Although the engineers failed to reach the road to Jalapa, they thought an American column could use the rough trail to cut Santa Anna’s line of retreat. Scott agreed. On the evening of April 16, he ordered Twiggs’s division to capture the Jalapa Road in Santa Anna’s rear. Patterson’s division would demonstrate against the Mexican front while Twiggs attacked the rear and Worth’s division would close up in support. Scott’s army of 8,500 prepared to take on a Mexican army of 12,000 men.
“Charge ’em to Hell!”
Twiggs started marching at 7 am on April 17. His division left the National Highway, one mile east of the Mexican defenses, and started down a rough road through the chaparral. Lee feared that Mexican observers might see part of the trail and wanted to screen it with shrubs. Twiggs, however, dismissed the idea as unnecessary. Just as Lee had feared, General Pinzón alertly spotted the column and warned Santa Anna. The Mexican leader sent a small detachment under General Lino José Alcorta to occupy La Atalaya.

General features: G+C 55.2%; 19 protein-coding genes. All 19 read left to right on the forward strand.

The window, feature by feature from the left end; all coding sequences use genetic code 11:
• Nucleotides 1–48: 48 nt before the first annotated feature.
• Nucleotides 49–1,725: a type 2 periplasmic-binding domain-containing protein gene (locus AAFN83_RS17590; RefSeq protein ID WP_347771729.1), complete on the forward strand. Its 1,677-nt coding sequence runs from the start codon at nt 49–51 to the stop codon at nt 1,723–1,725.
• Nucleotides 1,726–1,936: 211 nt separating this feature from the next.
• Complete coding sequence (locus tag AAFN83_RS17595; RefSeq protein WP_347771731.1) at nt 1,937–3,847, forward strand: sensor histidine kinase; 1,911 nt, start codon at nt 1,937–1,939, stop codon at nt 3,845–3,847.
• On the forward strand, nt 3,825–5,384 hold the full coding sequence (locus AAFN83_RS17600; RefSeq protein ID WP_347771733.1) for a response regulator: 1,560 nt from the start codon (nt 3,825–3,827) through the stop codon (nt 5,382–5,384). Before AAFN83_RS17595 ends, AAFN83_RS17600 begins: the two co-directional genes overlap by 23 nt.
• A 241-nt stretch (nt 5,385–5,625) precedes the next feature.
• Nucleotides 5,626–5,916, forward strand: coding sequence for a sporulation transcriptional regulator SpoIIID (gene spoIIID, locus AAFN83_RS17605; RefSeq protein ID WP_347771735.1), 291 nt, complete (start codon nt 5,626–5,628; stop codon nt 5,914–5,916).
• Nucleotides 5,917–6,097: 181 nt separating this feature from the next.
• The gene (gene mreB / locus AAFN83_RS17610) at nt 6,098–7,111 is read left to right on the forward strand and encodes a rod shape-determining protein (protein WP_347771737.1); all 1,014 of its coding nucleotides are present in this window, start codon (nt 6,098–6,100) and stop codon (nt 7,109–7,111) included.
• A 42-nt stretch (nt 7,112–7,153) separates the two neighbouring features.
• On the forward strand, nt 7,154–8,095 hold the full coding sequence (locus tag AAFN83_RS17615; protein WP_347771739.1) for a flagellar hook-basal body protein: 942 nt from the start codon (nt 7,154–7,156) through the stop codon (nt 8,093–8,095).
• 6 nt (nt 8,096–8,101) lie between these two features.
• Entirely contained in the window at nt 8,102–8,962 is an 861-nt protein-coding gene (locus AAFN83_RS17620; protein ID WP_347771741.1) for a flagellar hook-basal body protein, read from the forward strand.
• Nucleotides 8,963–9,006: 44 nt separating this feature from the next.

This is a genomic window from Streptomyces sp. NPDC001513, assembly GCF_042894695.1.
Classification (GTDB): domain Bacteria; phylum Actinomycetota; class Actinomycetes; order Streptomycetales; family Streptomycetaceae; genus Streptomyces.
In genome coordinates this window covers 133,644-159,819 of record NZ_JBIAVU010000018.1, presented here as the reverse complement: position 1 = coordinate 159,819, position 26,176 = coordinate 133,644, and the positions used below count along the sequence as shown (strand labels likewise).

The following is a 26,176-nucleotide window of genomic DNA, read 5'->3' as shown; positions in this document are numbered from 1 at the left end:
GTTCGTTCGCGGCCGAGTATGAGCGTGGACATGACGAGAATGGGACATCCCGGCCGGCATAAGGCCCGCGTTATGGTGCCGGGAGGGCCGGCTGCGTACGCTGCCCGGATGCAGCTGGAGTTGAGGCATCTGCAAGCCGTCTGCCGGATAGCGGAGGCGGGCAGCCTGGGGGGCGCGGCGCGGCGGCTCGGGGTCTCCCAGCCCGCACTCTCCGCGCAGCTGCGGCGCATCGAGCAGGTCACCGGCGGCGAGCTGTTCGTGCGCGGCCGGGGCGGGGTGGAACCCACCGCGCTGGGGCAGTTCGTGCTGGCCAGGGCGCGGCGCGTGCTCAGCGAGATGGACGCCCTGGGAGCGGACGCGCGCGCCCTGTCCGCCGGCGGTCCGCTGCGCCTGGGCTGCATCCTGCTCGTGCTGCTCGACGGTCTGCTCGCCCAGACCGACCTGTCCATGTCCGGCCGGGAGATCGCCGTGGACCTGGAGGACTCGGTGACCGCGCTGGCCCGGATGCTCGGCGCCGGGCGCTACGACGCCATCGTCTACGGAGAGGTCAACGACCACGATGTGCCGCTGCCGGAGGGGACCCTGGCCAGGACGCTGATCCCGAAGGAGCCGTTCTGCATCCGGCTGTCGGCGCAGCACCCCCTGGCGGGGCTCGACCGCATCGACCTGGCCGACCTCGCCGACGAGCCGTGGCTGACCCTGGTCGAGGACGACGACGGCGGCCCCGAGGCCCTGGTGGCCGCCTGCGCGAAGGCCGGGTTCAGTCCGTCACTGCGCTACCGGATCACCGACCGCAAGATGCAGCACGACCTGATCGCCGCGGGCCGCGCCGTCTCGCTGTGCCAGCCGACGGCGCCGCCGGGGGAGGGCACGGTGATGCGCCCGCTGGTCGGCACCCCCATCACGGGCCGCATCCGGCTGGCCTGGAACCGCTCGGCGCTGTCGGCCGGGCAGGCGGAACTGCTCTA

Twiggs reached the base of La Atalaya by noon. Brevet First Lieutenant Franklin Gardner of the 7th U.S. Infantry Regiment ran into Alcorta’s skirmishers near the hill. Colonel William S. Harney, temporarily commanding Persifor F. Smith’s brigade, backed Gardner with elements of the U.S. Mounted Rifles and 1st U.S. Artillery Regiment. As Alcorta began to give ground, a captain in the Mounted Rifles asked Twiggs how far they should drive the enemy. “Charge ‘em to hell!” the general bellowed in exuberance. Harney’s men obediently seized La Atalaya and headed for El Telégrafo. The Mexican 4th Regiment blistered the attackers from the brow of the larger hill, pinning down the Americans on the slope. Lt. Col. Thomas Childs’s 1st Artillery Regiment, acting as infantry, had only 60 men on the hill. Within minutes, eight of them were dead and another 23 wounded. Major Edwin V. Sumner rushed to Harney’s rescue, but Sumner was shot in the head and his column bogged down as well. Surprisingly, Sumner survived—the musket ball had failed to penetrate his cranium. Friends immediately nicknamed Sumner “Bull” in honor of his impressively thick skull.